"Bring Background to the Foreground" (Steve Almond) suggests that withholding information from the reader does not always serve the purpose of keeping him involved. Explain what he needs to know and go on from there.

"Understanding Third Person" (Susan Breen) discusses the varied uses and advantages for third person POV: third person limited, third person omniscient, and third person objective.

"Better Left Unsaid" (Nancy Kress) writes about knowing what to leave OUT of a story. The section on avoiding "Aesop Endings" is particularly interesting.

"The Viewpoint Intruder" (Kristen Johnson Ingram) gives excellent examples of making narrative sharper by taking out the character. "Noticed, looked, could see" are all words that take away from a sharp narrative. "I remember" is another.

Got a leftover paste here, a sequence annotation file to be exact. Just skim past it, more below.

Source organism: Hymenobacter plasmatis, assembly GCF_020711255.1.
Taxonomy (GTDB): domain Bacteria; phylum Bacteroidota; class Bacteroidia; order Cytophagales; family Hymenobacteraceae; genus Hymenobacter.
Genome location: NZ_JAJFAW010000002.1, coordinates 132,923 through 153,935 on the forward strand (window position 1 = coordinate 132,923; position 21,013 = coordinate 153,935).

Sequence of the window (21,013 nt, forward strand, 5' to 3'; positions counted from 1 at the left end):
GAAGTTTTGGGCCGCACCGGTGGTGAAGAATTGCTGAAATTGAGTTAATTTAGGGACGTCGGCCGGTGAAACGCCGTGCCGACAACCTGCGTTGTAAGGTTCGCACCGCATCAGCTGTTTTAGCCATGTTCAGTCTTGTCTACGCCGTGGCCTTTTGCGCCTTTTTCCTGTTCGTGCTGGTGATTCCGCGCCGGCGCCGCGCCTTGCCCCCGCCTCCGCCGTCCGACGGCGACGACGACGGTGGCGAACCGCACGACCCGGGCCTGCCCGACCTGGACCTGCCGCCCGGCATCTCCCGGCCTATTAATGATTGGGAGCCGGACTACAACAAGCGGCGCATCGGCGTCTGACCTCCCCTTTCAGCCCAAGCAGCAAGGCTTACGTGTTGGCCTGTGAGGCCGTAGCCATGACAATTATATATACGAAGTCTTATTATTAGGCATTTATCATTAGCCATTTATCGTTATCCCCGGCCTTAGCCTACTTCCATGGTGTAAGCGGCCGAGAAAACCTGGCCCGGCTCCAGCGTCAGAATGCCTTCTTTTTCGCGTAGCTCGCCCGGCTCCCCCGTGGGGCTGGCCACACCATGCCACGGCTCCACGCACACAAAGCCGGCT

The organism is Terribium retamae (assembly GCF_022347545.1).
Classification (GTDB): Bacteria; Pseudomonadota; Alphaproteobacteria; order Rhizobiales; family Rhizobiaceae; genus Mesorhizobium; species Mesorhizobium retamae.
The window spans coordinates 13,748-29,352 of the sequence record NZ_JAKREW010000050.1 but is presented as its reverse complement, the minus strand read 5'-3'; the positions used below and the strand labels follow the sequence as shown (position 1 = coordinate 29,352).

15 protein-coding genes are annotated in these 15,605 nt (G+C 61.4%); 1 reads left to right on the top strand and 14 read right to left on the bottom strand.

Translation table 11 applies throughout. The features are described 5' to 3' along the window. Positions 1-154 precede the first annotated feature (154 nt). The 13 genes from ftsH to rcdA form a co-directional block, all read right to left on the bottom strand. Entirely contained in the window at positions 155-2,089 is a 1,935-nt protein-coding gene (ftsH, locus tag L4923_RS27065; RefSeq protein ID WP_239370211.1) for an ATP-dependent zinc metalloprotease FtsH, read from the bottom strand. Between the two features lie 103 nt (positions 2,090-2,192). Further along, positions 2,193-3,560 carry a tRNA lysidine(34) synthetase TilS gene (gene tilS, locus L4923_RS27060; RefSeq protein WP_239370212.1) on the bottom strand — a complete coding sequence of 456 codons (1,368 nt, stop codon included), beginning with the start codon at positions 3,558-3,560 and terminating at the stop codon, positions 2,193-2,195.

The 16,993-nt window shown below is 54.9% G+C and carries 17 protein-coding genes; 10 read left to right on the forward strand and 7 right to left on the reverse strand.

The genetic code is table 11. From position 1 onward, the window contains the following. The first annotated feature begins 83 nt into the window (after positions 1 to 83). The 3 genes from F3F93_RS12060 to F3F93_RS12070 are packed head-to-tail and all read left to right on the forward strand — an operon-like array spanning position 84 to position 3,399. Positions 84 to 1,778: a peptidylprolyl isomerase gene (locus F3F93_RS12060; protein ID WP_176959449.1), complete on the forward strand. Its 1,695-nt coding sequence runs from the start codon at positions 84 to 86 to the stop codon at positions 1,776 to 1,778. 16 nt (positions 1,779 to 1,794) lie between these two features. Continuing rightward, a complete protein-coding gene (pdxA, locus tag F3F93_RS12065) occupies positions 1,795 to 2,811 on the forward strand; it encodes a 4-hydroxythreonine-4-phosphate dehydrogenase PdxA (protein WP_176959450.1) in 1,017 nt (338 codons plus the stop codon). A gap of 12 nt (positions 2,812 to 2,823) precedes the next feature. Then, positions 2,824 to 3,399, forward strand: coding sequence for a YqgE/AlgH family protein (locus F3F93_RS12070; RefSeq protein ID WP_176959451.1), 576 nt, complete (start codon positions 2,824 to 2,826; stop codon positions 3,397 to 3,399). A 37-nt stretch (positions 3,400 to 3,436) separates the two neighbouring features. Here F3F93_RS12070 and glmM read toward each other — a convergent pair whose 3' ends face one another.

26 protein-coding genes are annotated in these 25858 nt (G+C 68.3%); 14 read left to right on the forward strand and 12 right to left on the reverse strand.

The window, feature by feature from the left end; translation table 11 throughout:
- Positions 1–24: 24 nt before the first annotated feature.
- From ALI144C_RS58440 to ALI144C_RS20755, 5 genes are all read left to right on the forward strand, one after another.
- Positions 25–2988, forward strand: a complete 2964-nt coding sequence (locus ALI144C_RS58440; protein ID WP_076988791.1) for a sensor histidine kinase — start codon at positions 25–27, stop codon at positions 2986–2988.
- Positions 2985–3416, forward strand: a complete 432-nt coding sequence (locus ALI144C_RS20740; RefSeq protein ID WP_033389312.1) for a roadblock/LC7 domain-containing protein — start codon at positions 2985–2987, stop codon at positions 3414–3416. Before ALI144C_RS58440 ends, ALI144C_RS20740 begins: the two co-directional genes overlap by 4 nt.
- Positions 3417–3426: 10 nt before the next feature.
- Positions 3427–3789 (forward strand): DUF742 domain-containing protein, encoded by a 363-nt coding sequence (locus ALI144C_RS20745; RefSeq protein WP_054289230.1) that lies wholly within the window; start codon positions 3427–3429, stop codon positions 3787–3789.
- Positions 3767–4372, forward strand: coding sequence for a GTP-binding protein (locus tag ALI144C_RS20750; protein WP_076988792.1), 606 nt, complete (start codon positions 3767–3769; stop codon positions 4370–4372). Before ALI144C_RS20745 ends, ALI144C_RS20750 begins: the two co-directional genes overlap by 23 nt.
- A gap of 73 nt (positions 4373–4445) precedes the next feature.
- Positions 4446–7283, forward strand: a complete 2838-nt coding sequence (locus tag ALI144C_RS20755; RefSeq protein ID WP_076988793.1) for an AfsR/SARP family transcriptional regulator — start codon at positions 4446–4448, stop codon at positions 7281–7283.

"Pace Yourself" (Nancy Kress) is all about how fast (or slow) your story should unfold--and how to quicken as well as slow the pace.

"Novel Revision for the Faint of Heart" (Jordan E. Rosenfeld) gives 10 good hints for making the necessity for revising your ms less painful. Give it a rest, and then go in for the kill, considering plot, characters, scenes, sequence, and structure.

"Adapting a Short Story into a Novel" (Jordan E. Rosenfeld) helps you decide if your short story has the potential to develop into a full-length work and how to go about doing it.

"The M Word" (Scott Francis) deals with marketing and building an author's platform.

"Working for the Man" (Tim Waggoner) looks at writing in various genres as a work-for-hire novelist. The article also includes a short list of publishers that use work-for-hire writers.

"Status Seekers and Storytellers" (Donald Maas) is a must-read for everyone who puts pen to paper or fingers to keyboard. He explains the difference between simply wanting to be published and actually desiring to get one's story out.